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Basin

Place Made:
Netherlands
Date Made:
1600-1625
Medium:
tin glazed earthenware
Dimensions:
HOA: 3″; WOA; 9″; DOA: 6 1/2″
Accession Number:
5961.2
Description:
Though early seventeenth century Virginia was literally at the edge of the emerging English empire, archeology reveals that it was still enmeshed in global trade networks. Ceramics from across Europe and China have all been recovered from seventeenth century Virginia sites

This basin was found at the Maine, a settlement on Governor’s Land outside of Jamestown. In 1618 the Virginia Company instructed Governor George Yeardley to set aside 3,000 acres of land near the capital at Jamestown “to be the seat and land of the Governor of Virginia.” This land was to be farmed by tenants and provide income and support to the Governor and the Virginia Company. The tenant was generally entitled to half the fruits of their labor with the Governor and the Virginia Company splitting the remainder. The artefactual and historical record suggests that the site excavated at the Maine was inhabited for a single tenancy, from about 1618 to 1625.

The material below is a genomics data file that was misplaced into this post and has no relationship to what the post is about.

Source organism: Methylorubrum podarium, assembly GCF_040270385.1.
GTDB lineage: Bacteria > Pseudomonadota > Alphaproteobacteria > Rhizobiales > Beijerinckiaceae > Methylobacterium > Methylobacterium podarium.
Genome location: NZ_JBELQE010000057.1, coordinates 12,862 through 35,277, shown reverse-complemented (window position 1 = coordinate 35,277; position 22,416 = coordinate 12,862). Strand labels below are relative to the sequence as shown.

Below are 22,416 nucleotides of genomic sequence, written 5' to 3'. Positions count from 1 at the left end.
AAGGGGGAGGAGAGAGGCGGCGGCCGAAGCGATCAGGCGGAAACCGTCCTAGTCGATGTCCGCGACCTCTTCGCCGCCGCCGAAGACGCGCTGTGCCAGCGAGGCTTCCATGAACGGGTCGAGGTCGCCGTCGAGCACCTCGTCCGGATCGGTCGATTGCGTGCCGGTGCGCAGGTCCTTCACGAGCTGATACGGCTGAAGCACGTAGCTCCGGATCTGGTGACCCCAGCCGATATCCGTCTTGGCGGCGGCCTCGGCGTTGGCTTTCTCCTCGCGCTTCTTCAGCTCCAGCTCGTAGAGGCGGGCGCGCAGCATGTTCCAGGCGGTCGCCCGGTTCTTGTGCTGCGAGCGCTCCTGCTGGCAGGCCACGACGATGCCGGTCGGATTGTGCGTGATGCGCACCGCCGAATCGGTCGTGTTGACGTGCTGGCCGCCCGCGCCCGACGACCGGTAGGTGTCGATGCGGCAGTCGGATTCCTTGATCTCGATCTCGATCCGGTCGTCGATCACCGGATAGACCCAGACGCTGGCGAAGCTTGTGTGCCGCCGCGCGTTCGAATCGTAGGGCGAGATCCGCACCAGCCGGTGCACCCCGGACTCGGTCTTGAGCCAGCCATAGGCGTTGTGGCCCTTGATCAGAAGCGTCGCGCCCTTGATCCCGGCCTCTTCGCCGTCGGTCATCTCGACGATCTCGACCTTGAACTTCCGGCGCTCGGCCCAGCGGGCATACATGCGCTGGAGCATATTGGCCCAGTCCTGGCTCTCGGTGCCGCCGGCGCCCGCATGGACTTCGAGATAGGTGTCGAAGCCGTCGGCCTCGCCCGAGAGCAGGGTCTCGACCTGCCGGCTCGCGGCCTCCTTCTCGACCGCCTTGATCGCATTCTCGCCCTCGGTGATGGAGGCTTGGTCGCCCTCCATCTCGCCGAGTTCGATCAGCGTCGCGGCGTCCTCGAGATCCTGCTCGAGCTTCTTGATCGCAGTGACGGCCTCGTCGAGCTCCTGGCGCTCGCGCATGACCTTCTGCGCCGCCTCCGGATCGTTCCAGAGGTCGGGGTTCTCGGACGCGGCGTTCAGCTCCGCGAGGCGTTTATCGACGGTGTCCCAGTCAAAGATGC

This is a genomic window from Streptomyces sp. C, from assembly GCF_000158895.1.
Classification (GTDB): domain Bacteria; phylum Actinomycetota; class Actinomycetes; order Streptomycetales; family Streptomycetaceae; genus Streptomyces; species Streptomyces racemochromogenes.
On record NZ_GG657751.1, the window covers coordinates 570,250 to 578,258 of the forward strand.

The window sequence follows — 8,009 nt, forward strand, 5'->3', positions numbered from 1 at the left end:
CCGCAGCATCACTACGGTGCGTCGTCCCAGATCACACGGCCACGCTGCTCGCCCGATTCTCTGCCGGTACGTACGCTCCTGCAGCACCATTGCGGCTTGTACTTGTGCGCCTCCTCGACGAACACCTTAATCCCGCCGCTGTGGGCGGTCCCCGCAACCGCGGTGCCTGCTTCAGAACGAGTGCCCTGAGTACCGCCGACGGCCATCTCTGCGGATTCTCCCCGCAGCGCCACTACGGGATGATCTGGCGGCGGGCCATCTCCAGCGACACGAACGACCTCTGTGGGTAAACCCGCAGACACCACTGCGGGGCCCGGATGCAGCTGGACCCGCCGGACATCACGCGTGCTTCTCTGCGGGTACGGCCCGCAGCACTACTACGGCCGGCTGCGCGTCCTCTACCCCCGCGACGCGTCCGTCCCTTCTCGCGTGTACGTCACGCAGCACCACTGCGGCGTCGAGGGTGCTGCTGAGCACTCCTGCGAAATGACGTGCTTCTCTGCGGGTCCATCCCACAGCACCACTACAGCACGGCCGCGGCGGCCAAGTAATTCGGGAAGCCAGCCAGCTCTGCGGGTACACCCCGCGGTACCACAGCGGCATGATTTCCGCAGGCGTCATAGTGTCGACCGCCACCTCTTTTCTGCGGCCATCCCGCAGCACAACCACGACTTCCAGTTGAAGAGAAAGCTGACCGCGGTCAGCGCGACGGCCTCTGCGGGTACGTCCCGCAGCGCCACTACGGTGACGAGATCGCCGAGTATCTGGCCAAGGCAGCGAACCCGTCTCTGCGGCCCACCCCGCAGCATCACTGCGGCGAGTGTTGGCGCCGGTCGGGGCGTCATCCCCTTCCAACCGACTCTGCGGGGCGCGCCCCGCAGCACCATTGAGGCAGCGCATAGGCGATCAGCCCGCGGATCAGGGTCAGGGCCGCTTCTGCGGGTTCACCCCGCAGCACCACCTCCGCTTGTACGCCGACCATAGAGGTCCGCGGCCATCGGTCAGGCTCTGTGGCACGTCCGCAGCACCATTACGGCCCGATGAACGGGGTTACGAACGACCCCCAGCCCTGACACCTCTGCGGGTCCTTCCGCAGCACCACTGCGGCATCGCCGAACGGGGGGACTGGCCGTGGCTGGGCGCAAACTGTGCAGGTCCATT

Tin-glazed earthenware, often called “delftware”, was made in the Netherlands beginning in the 16th century. Its blue and white palate was meant to imitate exotic Chinese porcelain. Sherds from 106 vessels were recovered at the Maine, a sizeable number for settlement occupied for only about seven years. The recovery of sherds from sevendelft plates and seven Chinese porcelain plates from the site indicates a high level of material wealth amongst at least some of its occupants. The 1624/5 Muster counted thirty-five inhabitants at the Maine: 29 men and 6 women.

REFERENCES: Alain Charles Outlaw, “Governor’s Land: Archeology of Early Seventeenth-Century Virginia Settlements” (Charlottesville, Virginia: University of Virginia Press, 1990)

History:
Excavated at The Maine settlement site on Governor’s Land outside of Jamestown, Virginia, between 1976-1977 by Alain Charles Outlaw and the Virginia Research Center for Archeology, a branch of the Virginia Historic Landmarks Commission.
Credit Line:
Loan courtesy of Department of Historic Resources of the Commonwealth of Virginia